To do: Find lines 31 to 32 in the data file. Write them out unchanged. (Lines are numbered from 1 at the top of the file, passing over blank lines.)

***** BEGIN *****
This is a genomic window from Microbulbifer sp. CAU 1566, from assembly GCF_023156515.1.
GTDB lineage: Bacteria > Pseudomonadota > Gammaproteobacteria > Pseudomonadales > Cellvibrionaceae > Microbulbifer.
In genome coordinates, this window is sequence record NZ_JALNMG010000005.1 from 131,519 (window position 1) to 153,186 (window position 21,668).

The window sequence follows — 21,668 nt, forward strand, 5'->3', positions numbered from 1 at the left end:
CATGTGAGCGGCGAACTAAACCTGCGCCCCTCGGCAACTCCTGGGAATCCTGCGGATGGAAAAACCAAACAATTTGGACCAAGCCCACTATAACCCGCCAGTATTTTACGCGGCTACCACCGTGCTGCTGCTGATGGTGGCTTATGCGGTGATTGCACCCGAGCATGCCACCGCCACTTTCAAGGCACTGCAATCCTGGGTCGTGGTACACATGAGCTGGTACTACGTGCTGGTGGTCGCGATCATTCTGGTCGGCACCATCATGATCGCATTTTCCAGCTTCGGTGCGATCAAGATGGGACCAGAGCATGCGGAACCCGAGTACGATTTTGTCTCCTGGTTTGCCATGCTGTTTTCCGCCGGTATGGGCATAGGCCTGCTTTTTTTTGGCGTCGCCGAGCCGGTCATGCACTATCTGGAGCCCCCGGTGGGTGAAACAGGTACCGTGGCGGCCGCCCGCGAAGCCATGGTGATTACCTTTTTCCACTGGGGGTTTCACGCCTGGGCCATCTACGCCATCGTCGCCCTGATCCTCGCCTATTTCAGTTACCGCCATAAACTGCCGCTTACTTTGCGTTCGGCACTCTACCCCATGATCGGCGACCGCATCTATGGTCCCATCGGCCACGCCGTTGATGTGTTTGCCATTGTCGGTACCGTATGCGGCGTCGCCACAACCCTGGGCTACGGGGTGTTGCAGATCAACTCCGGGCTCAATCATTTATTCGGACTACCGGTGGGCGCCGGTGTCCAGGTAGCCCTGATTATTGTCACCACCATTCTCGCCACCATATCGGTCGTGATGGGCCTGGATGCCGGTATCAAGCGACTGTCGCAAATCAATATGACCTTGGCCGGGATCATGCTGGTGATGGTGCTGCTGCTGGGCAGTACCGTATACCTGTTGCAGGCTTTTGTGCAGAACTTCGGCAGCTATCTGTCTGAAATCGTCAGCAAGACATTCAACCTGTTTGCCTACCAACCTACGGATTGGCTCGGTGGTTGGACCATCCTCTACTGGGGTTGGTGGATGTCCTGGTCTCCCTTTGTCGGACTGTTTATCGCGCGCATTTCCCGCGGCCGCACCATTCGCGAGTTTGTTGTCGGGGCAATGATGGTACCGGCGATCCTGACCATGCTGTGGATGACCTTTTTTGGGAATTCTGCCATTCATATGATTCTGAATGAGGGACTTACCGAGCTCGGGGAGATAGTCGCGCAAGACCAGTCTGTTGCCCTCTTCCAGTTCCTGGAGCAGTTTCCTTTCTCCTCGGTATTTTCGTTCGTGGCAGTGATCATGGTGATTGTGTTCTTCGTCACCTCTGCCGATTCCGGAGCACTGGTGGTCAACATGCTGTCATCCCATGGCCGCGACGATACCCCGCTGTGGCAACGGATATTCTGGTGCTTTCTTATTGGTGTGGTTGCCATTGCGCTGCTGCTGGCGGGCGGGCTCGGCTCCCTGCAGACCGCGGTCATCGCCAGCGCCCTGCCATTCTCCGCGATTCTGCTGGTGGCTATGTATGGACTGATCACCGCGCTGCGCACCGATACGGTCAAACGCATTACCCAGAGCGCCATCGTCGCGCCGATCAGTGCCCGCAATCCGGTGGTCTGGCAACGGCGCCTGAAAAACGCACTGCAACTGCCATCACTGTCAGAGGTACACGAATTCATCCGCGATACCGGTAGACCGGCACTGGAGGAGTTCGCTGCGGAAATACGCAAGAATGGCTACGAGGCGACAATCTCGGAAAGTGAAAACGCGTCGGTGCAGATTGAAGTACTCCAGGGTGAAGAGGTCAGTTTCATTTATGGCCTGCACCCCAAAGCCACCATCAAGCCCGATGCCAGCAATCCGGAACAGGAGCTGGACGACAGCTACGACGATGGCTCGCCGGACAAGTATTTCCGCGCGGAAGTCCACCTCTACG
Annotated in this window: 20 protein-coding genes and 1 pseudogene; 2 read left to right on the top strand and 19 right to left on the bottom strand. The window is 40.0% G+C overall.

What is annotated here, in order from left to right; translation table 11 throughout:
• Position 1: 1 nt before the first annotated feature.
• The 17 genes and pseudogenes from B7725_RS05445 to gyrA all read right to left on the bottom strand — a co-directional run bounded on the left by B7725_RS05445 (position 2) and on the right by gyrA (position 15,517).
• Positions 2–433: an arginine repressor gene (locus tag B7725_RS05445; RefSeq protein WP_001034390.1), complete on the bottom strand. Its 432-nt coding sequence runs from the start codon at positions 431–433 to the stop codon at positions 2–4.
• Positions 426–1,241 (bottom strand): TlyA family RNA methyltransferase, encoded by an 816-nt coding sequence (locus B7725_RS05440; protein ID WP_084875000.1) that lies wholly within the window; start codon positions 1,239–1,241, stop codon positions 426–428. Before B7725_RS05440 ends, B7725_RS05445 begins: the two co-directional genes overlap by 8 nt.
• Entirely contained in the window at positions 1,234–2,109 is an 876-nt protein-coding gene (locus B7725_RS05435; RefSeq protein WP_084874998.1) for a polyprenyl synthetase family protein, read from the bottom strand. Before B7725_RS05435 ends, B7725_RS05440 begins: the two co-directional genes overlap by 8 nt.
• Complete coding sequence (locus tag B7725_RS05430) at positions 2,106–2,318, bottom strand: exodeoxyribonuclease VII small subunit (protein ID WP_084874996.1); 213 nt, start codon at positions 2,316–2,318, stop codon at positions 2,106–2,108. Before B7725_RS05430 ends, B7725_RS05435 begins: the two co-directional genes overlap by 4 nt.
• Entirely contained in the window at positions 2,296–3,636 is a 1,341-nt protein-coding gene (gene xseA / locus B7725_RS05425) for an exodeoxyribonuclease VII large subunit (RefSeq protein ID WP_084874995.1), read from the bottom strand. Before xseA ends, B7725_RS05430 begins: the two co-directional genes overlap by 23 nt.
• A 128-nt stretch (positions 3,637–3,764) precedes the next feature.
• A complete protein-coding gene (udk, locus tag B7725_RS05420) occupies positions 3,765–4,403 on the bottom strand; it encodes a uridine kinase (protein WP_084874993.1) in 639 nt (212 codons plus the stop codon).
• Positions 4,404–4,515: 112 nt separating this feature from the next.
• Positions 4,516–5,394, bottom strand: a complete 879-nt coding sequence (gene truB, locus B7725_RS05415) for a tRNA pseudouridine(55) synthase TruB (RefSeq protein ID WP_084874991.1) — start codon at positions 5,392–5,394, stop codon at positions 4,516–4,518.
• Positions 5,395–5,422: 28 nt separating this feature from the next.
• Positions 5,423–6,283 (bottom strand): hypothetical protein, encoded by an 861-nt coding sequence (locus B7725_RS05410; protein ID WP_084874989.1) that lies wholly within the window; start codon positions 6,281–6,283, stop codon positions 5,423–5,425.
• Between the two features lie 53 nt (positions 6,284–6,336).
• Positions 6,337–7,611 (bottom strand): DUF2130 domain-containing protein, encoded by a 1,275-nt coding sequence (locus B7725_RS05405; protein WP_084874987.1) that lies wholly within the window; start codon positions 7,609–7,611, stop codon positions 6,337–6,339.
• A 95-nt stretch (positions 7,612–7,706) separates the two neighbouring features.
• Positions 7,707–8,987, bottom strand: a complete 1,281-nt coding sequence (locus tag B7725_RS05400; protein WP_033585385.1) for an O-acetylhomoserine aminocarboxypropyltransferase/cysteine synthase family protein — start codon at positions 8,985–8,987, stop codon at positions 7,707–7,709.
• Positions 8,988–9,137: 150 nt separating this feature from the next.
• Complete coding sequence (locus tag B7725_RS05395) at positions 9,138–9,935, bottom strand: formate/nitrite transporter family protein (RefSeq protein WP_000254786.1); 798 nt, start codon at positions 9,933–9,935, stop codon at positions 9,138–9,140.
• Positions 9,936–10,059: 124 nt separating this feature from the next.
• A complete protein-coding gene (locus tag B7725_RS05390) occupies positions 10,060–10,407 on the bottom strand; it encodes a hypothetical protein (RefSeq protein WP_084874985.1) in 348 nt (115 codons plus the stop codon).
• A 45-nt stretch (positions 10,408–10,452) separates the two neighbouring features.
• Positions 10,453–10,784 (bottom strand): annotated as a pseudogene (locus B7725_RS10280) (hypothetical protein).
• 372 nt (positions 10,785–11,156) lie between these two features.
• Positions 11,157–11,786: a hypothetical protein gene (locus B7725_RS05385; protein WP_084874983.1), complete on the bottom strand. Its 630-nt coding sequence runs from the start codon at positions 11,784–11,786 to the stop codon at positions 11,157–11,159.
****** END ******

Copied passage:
• 372 nt (positions 10,785–11,156) lie between these two features.
• Positions 11,157–11,786: a hypothetical protein gene (locus B7725_RS05385; protein WP_084874983.1), complete on the bottom strand. Its 630-nt coding sequence runs from the start codon at positions 11,784–11,786 to the stop codon at positions 11,157–11,159.